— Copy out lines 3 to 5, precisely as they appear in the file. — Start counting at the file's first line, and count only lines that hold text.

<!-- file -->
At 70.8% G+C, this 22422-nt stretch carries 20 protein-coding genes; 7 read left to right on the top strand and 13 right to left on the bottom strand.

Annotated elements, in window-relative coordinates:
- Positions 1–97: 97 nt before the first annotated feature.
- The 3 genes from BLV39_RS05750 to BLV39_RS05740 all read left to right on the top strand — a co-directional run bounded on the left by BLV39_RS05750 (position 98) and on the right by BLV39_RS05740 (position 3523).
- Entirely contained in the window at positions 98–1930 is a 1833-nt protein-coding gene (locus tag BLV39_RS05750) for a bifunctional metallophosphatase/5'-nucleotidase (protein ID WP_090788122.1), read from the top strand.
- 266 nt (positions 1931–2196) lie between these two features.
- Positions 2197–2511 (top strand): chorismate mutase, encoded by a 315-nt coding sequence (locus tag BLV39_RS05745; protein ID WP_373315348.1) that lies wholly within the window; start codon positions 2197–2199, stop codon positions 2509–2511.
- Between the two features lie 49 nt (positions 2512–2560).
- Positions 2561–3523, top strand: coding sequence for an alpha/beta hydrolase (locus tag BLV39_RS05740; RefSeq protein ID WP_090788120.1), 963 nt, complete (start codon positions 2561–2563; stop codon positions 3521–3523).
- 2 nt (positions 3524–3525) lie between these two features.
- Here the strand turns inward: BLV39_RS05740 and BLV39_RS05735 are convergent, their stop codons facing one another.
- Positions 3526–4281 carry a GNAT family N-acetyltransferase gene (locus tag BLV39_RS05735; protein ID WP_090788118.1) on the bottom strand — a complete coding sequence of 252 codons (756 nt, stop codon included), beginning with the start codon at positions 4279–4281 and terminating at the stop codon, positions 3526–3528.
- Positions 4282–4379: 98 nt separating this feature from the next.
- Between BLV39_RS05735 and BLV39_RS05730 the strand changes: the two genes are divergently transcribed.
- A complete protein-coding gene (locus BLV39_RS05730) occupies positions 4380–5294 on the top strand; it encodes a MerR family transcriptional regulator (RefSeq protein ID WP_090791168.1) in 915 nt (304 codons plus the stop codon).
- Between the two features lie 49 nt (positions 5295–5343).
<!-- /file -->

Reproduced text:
- Positions 1–97: 97 nt before the first annotated feature.
- The 3 genes from BLV39_RS05750 to BLV39_RS05740 all read left to right on the top strand — a co-directional run bounded on the left by BLV39_RS05750 (position 98) and on the right by BLV39_RS05740 (position 3523).
- Entirely contained in the window at positions 98–1930 is a 1833-nt protein-coding gene (locus tag BLV39_RS05750) for a bifunctional metallophosphatase/5'-nucleotidase (protein ID WP_090788122.1), read from the top strand.